above the music. “It’s just a flesh wound!” “I’m Brian and so is my wife!” “Say no more, say no more. Nudge nudge, wink wink!” Chuck was arguing with one of the girls about what a dumb career move it was for Shelley Long to have left
Cheers
. The other one was telling me about some paper she’d written with the questionable thesis that Edith Wharton was the Danielle Steel of her day. I earned an impatient look for ironically suggesting that Henry James might likewise be compared to Sidney Sheldon. “Radio Free Europe” was blasting on the club speakers and I was getting progressively more nauseous. A “slammer girl” wandered into the vicinity wearing a bandolier that held dollar Jell-O shots in little test tubes. The Monty Python guys attacked her and in the ensuing chaos I managed to slip outside for some fresh air.

I walked to the corner and sat on the hood of a battered Honda, savoring the cold December air even as it made me shiver, breathing deep and slow to fight off the nausea. It was well past midnight and Broadway was fairly empty. The door to Aces and Eights flew open and Lindsey came out and began striding up the block in my direction. I was too buzzed to employ my usual discretion, so I just stared at her as she came toward me. She was wearing jeans and a black, fuzzy sweater, her face flushed and sweaty from dancing. It was the first time I’d seen her alone. I was drunk and she was alone and my chances wouldn’t get much better than that, so I got off the car and said, “Hi, I’m Ben, I don’t think we’ve met yet,” or something equally witty, and she threw up on my shoes.

She threw up twice more on the way back to her dorm, and passed out before she could tell me which one she lived in, so I brought her back to my room. Carrying her down my hallway, I passed Jack and some girl heading outside. “Way to go, Ben,” he said with a smile. “Maybe soon you’ll work your way up to live girls.”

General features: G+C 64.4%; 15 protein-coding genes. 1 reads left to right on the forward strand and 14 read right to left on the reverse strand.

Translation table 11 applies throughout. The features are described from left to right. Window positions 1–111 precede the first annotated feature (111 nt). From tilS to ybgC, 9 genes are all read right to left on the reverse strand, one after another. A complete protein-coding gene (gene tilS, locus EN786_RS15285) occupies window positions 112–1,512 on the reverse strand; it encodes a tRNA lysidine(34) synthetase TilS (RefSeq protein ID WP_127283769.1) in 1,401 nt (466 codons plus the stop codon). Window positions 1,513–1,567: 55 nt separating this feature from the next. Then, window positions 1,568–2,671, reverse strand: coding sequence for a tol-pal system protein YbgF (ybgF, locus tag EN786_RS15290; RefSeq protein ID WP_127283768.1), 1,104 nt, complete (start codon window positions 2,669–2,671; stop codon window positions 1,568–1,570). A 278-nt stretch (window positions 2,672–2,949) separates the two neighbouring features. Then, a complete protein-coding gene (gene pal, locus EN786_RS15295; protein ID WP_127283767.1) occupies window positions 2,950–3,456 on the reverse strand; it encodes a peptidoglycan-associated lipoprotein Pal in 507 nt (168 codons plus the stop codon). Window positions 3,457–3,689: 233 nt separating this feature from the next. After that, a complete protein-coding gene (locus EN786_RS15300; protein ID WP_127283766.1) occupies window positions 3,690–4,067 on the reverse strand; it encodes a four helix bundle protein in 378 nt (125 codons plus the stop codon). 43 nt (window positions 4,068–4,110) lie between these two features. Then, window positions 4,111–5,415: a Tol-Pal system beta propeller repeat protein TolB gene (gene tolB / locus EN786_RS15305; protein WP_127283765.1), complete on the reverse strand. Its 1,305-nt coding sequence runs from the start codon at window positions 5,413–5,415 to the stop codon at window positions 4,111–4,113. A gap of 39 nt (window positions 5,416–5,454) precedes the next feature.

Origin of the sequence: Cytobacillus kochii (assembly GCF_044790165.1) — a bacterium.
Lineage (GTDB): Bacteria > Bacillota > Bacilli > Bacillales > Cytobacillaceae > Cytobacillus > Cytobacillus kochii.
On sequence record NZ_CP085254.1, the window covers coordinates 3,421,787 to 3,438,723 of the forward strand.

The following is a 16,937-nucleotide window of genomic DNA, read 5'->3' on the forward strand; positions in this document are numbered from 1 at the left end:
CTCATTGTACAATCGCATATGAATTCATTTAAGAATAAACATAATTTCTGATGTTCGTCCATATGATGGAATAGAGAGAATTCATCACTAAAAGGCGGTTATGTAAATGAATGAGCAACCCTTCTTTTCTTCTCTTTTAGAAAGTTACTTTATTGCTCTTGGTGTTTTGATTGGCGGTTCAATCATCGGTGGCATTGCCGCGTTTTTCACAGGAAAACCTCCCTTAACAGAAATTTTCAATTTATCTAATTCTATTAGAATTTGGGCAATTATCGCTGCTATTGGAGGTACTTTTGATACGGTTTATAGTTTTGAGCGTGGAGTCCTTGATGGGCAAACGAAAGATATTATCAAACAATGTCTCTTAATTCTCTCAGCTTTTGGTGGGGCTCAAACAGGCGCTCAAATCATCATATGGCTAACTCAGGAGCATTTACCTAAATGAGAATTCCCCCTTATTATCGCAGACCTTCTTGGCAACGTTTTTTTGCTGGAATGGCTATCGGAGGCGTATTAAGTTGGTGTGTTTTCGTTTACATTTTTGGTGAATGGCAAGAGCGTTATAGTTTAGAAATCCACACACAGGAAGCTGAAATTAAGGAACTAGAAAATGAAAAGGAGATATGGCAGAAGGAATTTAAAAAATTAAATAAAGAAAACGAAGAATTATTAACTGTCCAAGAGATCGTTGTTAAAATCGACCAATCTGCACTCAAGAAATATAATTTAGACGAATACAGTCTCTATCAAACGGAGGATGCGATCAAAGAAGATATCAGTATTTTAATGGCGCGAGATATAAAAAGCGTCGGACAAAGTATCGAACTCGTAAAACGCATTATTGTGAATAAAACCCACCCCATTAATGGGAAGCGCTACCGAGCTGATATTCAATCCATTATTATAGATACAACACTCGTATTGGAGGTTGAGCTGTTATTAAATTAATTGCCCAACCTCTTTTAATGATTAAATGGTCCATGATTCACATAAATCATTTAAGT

“Shut up and help me with the door.”

I laid her down on my bed and considered taking off her sweater, which had some dried vomit on it, but I didn’t know what she had on under it and I didn’t want my motives questioned, so I just rolled her up in my comforter and rinsed her face gently with a damp washcloth. She groaned once, then rolled over and fell asleep. I took a quick shower, popped a few Tylenols and sat down in my desk chair to watch Lindsey sleep. I spent some time considering some of the things I might say to her when she woke up, but when I opened my eyes in my chair the next morning, my neck knotted and my throat dry, she was already gone.

I didn’t see her for three days after that. For a while I entertained the notion that she might call to thank me, but then I realized that I’d never even gotten the chance to tell her my name, which meant she couldn’t get my number from the school directory. I didn’t know her last name either, which saved me the bother of having to wimp out of calling her. I tried to hang out in all of the places I’d seen her before, but she never showed up.

It was a Sunday morning and I’d all but given up on parlaying our sleep over into anything when I looked out my window and saw her sitting in the snow. It was the first storm of the winter and by the time I’d woken up Washington Square Park was already buried under a few inches. The streets were covered, parked cars submerged, and the snow was still coming down, hard and thick. The park was deserted. Then I noticed her, on a bench beneath my window, just sitting and staring out across the park. Even from six stories up and without a full view of her face, I knew it was Lindsey. I threw on a jacket, some jeans, and Docksiders and ran downstairs, desperately afraid she’d be gone before I got there. When I got down to the lobby I looked out and she was still there, in black corduroys and a black and red ski jacket, her blond hair tied in a loose ponytail. I was horribly under-dressed,
both for the occasion and the weather. My resolve started to waver, more from habit than anything else, but I reminded myself that I’d watched her puke her guts out, and if puking wasn’t enough of a social equalizer, nothing would be.

“Hi,” I said, approaching the bench. “Remember me?”

She looked up and said, “Hi,” which didn’t exactly answer my question.

“We shared some puke?” I said. “You spent the night?”